If you are this far into my series of columns, you know that I savour every bite of my food. I pick apart the colours, textures, tastes, smells, and sounds in every bite, and mindfully immerse myself in the party in my mouth.
But the Western style of serving food makes it difficult to enjoy that symphony in the mouth. In this style, the food is often served as individual plates to each member of the dining party. Not a sharing platter. So, if I order a risotto and my dinner partner orders a penne arrabbiata, we are each expected to dutifully dig into our own dishes, and not covet the neighbour’s dish. The first bite of my risotto is divine. The creaminess, the al dente bite of the fat arborio grain, the luscious umami mushroom flavour. To die for. But then I take the second bite, and it’s more of the same. Still excited, I take the third and the fourth and the seventh bite…still the same. You get the picture. This risotto is the best I have ever eaten. But I figured that out in bite number one. Then it’s all downhill from there. This regimented bite consistency is killing me. There is no surprise, no new experience in bite eleven; no surprise in bite seventeen. After the first few glorious bites, I must settle into the monotony, until I wipe the plate clean in bite twenty-six. Yes, the monotony is so soul-killing that I have often resorted to bite counting. A plate of risotto served at fancy white-tablecloth establishments lasts for an average of twenty-six bites.
That is my problem with this to-each-his-own style of serving pasta, or risotto, or steak, or shepherd’s pie, or quiche. They may each be Michelin-worthy. But, telling me to eat twenty-six identical bites of even the most divine food is torture.
Then there is the issue of the food served over several courses. You eat the delightful but monotonous five bites of the hors d’oeuvres, then the six sips of the soup, then the seven bites of the appetiser, then the twenty-six bites of the main, then the six bites of the… At any one time, you have just one option: scoop the next spoonful, with the absolute certainty that it will be identical to the previous spoonful. No surprise, no suspense, no squeals of serendipitous delight. Everything is laid out precisely in the menu for each course. All Precision, No Surprise: that could well be the epitaph of the whole western civilisation.
That brings me to the antithesis of bite consistency. The glorious thali. The Indian thali is drama in every bite. It lays out all its wares altogether. It’s like a child in a toy shop. Everything is up for grabs, all at the same time. In a thali, there is no starter and no main. You dig into the whole treasure trove. It’s not just that every bite is different. There is bite variation within each bite – you corner a bit of the rice, spoon some dal on it, slide in a bit of the vegetable onto it – any of the seven little bowls of vegetables lined up like a golden necklace around the thali – drop a bit of the pickle, and finish with some crumbled papad on the mound. That is a meal in a bite. When that construction hits your mouth, well you are in multisensory heaven – the pulpy rice, the syrupy dal, the spicy veg, the tingling pickle, the crunchy papad.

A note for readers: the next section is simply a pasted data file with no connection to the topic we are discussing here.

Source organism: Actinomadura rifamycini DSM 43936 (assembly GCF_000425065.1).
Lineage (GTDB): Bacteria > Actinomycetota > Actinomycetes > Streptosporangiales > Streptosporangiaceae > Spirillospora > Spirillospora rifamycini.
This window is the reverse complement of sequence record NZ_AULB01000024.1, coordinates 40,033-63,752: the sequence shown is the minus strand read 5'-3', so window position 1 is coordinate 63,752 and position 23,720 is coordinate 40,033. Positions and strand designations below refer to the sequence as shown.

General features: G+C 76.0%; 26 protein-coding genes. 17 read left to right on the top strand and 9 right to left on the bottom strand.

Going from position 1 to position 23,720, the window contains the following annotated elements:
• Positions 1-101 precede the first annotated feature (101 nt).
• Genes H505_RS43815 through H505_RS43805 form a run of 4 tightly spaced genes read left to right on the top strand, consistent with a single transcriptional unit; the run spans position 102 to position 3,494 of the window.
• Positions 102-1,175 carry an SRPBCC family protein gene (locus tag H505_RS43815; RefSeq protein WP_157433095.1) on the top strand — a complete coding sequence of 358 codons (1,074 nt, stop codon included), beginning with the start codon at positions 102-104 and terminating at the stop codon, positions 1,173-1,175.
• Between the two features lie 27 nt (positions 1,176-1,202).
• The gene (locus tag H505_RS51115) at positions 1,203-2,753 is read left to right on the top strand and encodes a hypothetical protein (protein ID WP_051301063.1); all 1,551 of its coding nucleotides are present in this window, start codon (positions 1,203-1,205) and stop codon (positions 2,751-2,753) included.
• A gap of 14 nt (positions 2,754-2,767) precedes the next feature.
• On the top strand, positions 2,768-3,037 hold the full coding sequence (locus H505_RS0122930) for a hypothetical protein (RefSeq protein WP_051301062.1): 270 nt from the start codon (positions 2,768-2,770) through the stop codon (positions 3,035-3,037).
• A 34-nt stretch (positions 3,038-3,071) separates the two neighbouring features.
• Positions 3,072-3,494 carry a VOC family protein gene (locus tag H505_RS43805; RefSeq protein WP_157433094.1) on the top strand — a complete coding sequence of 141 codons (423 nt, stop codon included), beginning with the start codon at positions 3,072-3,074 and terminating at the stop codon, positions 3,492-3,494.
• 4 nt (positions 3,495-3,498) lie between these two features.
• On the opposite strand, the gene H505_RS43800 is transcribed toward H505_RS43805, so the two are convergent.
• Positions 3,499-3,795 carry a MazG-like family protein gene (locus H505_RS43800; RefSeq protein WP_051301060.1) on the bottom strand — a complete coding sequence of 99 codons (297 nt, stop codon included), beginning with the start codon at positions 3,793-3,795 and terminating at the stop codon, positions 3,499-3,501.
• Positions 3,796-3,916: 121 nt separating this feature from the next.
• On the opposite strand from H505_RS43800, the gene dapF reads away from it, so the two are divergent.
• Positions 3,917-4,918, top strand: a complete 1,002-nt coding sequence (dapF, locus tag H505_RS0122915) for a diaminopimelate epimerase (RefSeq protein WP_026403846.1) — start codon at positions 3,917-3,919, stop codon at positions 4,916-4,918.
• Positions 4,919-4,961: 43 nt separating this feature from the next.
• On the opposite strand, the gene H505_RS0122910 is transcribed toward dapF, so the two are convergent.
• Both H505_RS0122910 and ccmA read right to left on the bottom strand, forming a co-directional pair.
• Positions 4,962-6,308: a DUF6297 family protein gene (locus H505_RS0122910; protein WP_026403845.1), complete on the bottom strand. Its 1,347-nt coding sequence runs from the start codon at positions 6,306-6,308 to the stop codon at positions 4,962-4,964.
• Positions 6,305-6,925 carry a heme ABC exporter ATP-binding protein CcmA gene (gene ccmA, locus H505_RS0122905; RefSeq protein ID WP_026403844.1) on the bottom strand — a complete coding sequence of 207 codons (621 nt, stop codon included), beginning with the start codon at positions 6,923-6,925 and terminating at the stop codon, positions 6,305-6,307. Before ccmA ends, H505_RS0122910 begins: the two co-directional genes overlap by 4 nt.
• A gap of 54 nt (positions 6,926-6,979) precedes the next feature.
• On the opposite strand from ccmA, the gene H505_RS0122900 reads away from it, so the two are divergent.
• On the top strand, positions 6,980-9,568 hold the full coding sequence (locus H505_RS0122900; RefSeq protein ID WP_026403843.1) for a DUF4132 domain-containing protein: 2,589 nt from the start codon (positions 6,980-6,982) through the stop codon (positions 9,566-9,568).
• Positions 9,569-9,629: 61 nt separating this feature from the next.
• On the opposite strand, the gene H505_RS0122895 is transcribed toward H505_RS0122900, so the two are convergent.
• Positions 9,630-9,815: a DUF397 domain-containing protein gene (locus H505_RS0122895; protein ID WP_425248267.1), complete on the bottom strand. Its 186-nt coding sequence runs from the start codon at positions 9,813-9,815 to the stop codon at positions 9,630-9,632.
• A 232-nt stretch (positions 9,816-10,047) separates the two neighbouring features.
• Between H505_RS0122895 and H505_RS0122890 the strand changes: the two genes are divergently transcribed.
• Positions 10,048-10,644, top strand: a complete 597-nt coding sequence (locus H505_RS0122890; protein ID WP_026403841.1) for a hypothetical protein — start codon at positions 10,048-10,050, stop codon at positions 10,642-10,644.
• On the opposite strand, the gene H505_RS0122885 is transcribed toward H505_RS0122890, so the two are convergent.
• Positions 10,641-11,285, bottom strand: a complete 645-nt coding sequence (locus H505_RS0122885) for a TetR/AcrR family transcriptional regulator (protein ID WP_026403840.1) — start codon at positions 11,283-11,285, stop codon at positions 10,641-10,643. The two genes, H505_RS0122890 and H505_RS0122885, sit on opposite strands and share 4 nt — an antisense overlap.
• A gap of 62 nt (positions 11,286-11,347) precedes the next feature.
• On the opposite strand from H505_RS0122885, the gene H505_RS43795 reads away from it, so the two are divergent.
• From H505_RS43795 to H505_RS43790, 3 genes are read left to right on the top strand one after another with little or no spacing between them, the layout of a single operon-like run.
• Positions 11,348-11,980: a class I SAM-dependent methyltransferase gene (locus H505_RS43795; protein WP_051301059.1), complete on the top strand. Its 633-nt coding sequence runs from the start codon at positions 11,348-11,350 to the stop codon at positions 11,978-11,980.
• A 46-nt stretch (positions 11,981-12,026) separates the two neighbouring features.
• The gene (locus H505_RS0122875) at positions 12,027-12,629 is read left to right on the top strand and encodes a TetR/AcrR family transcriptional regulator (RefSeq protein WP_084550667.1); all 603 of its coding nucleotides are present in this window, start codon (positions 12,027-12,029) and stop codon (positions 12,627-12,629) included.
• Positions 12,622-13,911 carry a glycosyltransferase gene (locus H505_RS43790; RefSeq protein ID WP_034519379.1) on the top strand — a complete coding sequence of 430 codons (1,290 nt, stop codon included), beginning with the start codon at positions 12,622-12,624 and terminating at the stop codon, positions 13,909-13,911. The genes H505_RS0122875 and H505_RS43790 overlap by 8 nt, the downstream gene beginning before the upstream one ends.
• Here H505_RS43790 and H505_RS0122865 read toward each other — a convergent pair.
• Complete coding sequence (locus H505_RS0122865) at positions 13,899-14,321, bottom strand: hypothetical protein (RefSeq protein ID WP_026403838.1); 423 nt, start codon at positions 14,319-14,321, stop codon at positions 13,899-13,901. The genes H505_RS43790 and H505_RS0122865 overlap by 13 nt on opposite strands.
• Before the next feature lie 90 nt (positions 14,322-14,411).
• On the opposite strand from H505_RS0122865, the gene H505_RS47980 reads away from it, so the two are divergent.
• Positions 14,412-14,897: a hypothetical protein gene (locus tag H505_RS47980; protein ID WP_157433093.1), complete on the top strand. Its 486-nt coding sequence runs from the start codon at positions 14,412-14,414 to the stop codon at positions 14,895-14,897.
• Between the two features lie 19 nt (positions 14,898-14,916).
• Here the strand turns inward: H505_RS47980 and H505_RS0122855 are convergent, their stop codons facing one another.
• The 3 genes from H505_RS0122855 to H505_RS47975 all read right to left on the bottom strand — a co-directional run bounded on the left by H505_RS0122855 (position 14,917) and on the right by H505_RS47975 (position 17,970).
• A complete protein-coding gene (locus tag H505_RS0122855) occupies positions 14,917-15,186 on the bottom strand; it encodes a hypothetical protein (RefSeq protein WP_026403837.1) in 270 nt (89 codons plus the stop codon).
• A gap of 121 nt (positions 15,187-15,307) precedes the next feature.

The thali defies categorisation. It cannot be put into a genre, not placed neatly under a section in the menu. It is all of the menu and more, and all of that in every bite. The thali often reminds me of Bollywood movies. A typical Bollywood movie defies the genres of Hollywood: Drama, Thriller, Romance, Action, Comedy. A Bollywood movie is all of these genres over the course of the movie; nay all genres often within the same scene, albeit unintentionally. The movie glides seamlessly from the chawls of Mumbai to the snowy peaks of Switzerland; it glides from a gruesome killing in one scene to comedy in the next; or a comical gruesome killing. That is the thali for you. Gliding from screaming hot sambhar in one bite to the lusciously syrupy gulab jamun in the next.
Give me the humble thali any day over the celebrity chef’s five courses.
This Professor Cooks. And talks about food ideas, food science, food culture, food hacks, and food history. Watch this space for some food and a lot more food for thought. Ravi Miglani is a home cook and consumer insights professional. Following a corporate career spanning eight countries and three decades, he is now a professor at Ahmedabad University (when he is not cooking).